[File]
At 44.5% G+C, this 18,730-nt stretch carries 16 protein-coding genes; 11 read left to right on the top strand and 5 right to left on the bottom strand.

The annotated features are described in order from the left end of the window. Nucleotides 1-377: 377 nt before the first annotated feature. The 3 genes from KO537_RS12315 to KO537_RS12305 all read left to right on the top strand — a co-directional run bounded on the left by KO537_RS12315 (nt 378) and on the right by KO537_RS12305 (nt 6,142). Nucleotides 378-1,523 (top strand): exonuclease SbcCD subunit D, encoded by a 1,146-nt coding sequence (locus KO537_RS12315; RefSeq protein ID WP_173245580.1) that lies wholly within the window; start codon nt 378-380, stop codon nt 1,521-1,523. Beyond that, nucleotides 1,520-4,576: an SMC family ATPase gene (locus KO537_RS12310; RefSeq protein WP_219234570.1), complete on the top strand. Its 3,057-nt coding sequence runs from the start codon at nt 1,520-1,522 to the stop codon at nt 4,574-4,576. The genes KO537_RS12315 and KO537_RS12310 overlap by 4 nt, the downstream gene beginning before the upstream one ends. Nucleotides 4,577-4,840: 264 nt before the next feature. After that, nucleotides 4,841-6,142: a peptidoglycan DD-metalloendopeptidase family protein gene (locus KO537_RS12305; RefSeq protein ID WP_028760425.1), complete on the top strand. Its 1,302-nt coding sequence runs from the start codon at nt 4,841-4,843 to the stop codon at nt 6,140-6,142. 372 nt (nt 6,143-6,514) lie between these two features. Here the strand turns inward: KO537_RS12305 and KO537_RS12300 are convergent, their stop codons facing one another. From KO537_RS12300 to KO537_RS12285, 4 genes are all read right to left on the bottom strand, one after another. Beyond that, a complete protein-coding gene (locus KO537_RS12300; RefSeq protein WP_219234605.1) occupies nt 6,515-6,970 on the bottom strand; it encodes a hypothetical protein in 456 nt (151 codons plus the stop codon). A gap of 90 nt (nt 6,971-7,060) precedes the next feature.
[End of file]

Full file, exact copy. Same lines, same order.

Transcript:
At 44.5% G+C, this 18,730-nt stretch carries 16 protein-coding genes; 11 read left to right on the top strand and 5 right to left on the bottom strand.

The annotated features are described in order from the left end of the window. Nucleotides 1-377: 377 nt before the first annotated feature. The 3 genes from KO537_RS12315 to KO537_RS12305 all read left to right on the top strand — a co-directional run bounded on the left by KO537_RS12315 (nt 378) and on the right by KO537_RS12305 (nt 6,142). Nucleotides 378-1,523 (top strand): exonuclease SbcCD subunit D, encoded by a 1,146-nt coding sequence (locus KO537_RS12315; RefSeq protein ID WP_173245580.1) that lies wholly within the window; start codon nt 378-380, stop codon nt 1,521-1,523. Beyond that, nucleotides 1,520-4,576: an SMC family ATPase gene (locus KO537_RS12310; RefSeq protein WP_219234570.1), complete on the top strand. Its 3,057-nt coding sequence runs from the start codon at nt 1,520-1,522 to the stop codon at nt 4,574-4,576. The genes KO537_RS12315 and KO537_RS12310 overlap by 4 nt, the downstream gene beginning before the upstream one ends. Nucleotides 4,577-4,840: 264 nt before the next feature. After that, nucleotides 4,841-6,142: a peptidoglycan DD-metalloendopeptidase family protein gene (locus KO537_RS12305; RefSeq protein ID WP_028760425.1), complete on the top strand. Its 1,302-nt coding sequence runs from the start codon at nt 4,841-4,843 to the stop codon at nt 6,140-6,142. 372 nt (nt 6,143-6,514) lie between these two features. Here the strand turns inward: KO537_RS12305 and KO537_RS12300 are convergent, their stop codons facing one another. From KO537_RS12300 to KO537_RS12285, 4 genes are all read right to left on the bottom strand, one after another. Beyond that, a complete protein-coding gene (locus KO537_RS12300; RefSeq protein WP_219234605.1) occupies nt 6,515-6,970 on the bottom strand; it encodes a hypothetical protein in 456 nt (151 codons plus the stop codon). A gap of 90 nt (nt 6,971-7,060) precedes the next feature.